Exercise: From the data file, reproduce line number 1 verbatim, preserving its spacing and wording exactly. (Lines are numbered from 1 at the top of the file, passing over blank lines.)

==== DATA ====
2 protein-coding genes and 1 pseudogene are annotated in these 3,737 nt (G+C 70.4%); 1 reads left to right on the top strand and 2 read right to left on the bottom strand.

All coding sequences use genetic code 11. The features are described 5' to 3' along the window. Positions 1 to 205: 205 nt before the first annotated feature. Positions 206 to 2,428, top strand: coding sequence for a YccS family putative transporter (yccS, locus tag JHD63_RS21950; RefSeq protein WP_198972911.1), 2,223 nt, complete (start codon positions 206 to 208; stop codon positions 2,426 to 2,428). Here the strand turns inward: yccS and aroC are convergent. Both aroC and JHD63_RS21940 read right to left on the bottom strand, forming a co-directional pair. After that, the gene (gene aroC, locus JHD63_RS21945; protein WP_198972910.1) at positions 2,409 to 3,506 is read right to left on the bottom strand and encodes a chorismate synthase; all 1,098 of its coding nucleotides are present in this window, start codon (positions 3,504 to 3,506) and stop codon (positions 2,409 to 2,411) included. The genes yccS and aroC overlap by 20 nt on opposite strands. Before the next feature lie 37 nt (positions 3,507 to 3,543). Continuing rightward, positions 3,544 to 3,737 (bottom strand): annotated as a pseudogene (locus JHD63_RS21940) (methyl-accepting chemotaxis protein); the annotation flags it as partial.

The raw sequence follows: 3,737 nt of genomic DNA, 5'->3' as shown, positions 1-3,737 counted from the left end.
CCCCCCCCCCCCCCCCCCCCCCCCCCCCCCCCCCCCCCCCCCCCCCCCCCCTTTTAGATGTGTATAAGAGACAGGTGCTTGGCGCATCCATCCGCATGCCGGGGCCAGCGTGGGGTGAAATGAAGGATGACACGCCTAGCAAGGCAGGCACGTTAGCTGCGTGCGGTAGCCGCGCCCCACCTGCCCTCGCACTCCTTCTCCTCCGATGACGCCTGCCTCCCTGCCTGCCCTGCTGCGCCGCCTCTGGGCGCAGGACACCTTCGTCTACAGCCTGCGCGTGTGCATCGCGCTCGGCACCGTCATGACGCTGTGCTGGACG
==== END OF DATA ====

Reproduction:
2 protein-coding genes and 1 pseudogene are annotated in these 3,737 nt (G+C 70.4%); 1 reads left to right on the top strand and 2 read right to left on the bottom strand.